1920s Harlem as a Destination

Summer did not just lead residents to depart Harlem for day trips and longer summer camps; it also brought visitors to the neighborhood. Some came as individuals to study or see family, friends and the city's attractions, others as groups for large events. Evidence of the presence of middle-class tourists in Harlem exists thanks to… Continue reading 1920s Harlem as a Destination

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Black Businesses in 1920s Harlem

When blacks moved to Harlem to live, they also looked to relocate and establish businesses. While the number of Harlem's residences that were home to blacks steadily expanded, the neighborhood's businesses remained largely in white hands through the 1920s. Thanks to the refusal of white banks to lend to blacks and white landlords to rent… Continue reading Black Businesses in 1920s Harlem

Hubert Julian in Harlem

Hubert Julian, by his own account, arrived in Harlem in 1921.  Born in Trinidad in 1897, he had migrated to Canada in 1914, where he claimed to have learned to pilot an aeroplane and served as a Lieutenant in the Canadian Air Force, and came from there to New York City.  His first appearance above… Continue reading Hubert Julian in Harlem

“The Black Eagle of Harlem” in Beyond Blackface: African Americans and the Creation of American Popular Culture

Our article, "The Black Eagle of Harlem," has appeared in Beyond Blackface: African Americans and the Creation of American Popular Culture, 1890-1930, a collection edited by Fitz Brundage and published by the University of North Carolina Press. The article is a study of Hubert Julian, the black aviator, parachutist and celebrity, considering him as a… Continue reading “The Black Eagle of Harlem” in Beyond Blackface: African Americans and the Creation of American Popular Culture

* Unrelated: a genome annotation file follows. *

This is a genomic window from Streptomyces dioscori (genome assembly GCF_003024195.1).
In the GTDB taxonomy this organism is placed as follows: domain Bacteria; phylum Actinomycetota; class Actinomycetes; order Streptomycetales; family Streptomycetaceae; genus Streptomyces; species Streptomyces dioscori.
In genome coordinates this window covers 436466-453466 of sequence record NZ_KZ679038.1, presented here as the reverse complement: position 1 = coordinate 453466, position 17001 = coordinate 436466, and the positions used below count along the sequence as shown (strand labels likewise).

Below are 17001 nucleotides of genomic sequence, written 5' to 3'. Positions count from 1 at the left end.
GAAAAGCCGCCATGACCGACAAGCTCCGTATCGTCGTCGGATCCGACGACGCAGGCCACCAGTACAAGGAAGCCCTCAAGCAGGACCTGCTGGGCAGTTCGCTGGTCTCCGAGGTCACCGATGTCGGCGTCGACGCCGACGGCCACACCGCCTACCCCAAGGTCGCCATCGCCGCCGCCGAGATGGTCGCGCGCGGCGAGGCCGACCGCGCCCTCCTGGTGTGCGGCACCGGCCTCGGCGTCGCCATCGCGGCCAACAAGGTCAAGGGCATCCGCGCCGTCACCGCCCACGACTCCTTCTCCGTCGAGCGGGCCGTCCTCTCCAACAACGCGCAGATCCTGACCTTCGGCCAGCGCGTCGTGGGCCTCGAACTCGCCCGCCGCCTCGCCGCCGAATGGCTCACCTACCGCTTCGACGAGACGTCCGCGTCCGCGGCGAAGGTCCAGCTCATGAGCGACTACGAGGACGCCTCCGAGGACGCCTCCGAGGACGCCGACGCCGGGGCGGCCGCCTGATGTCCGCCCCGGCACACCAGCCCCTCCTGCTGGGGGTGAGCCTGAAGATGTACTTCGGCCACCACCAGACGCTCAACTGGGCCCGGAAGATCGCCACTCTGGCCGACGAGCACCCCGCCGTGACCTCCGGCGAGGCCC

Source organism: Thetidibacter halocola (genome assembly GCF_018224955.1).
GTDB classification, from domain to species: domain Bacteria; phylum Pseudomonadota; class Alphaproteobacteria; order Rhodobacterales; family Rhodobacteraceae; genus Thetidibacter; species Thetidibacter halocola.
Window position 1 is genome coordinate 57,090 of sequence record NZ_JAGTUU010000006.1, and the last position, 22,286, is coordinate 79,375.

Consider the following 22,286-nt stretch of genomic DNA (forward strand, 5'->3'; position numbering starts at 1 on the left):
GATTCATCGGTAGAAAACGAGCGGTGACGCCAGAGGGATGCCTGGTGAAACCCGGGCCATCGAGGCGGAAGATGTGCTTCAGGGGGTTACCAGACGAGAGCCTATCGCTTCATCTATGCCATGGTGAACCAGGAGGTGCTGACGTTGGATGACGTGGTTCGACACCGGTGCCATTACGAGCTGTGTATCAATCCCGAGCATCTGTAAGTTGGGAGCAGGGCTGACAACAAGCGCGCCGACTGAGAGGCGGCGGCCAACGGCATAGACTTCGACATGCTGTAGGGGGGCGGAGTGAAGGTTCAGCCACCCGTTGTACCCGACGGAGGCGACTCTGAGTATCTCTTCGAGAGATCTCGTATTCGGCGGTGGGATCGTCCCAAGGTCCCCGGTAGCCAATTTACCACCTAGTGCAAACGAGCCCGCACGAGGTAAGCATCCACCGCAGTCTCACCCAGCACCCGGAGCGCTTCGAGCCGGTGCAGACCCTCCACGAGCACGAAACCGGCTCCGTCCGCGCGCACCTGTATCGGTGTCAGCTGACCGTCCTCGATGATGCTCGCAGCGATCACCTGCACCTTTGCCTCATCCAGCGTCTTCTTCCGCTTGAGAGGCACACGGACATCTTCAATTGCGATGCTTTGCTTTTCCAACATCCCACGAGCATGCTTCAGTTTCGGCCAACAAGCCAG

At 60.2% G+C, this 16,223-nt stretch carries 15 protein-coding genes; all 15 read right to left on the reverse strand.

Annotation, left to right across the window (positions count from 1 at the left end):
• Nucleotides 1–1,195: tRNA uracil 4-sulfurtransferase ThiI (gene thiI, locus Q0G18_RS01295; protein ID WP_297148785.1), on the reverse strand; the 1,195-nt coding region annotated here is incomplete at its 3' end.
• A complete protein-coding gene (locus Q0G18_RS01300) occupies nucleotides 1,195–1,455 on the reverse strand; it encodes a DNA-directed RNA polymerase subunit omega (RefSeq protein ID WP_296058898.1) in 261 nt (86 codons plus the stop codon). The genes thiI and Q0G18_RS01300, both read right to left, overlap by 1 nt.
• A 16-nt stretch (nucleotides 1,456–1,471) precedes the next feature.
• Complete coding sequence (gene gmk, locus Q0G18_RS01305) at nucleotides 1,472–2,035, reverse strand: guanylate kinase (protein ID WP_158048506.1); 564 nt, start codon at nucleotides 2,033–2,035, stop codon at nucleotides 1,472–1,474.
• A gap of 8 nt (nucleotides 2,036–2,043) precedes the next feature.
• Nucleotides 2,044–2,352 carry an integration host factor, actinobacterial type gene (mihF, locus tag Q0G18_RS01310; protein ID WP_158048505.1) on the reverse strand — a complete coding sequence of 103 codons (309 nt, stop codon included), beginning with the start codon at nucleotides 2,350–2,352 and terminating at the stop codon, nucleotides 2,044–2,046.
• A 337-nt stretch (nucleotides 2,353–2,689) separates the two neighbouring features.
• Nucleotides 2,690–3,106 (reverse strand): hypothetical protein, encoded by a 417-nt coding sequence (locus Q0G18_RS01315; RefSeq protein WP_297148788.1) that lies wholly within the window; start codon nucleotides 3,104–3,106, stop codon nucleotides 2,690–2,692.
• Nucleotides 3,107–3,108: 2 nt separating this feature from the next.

The Universal Negro Improvement Association (UNIA) in Harlem

Marcus Garvey's Universal Negro Improvement Association (UNIA) was headquartered in Harlem from 1918 to 1927.  The organization generally appears in accounts of Harlem on parade, on the occasion of its conventions.  However, the UNIA occupied more than the streets. Its headquarters was on West 135th Street, as were the offices of a number of the… Continue reading The Universal Negro Improvement Association (UNIA) in Harlem

Parades in 1920s Harlem

Harlem is also a parade ground. During the warmer months of the year no Sunday passes without several parades.  There are brass bands, marchers in resplendent regalia, and high dignitaries with gorgeous insignia riding in automobiles.  Almost any excuse for parading is sufficient -- the funeral of a member of the lodge, the laying of… Continue reading Parades in 1920s Harlem

Harlem’s Soapbox Speakers

Soapbox or street corner speakers were a feature of everyday life in Harlem from World War One to the 1960s.  Each year, the appearance of speakers was heralded as a sign of spring, and they were particularly prevalent through the summer months, when the heat led residents of Harlem to spend most of their leisure… Continue reading Harlem’s Soapbox Speakers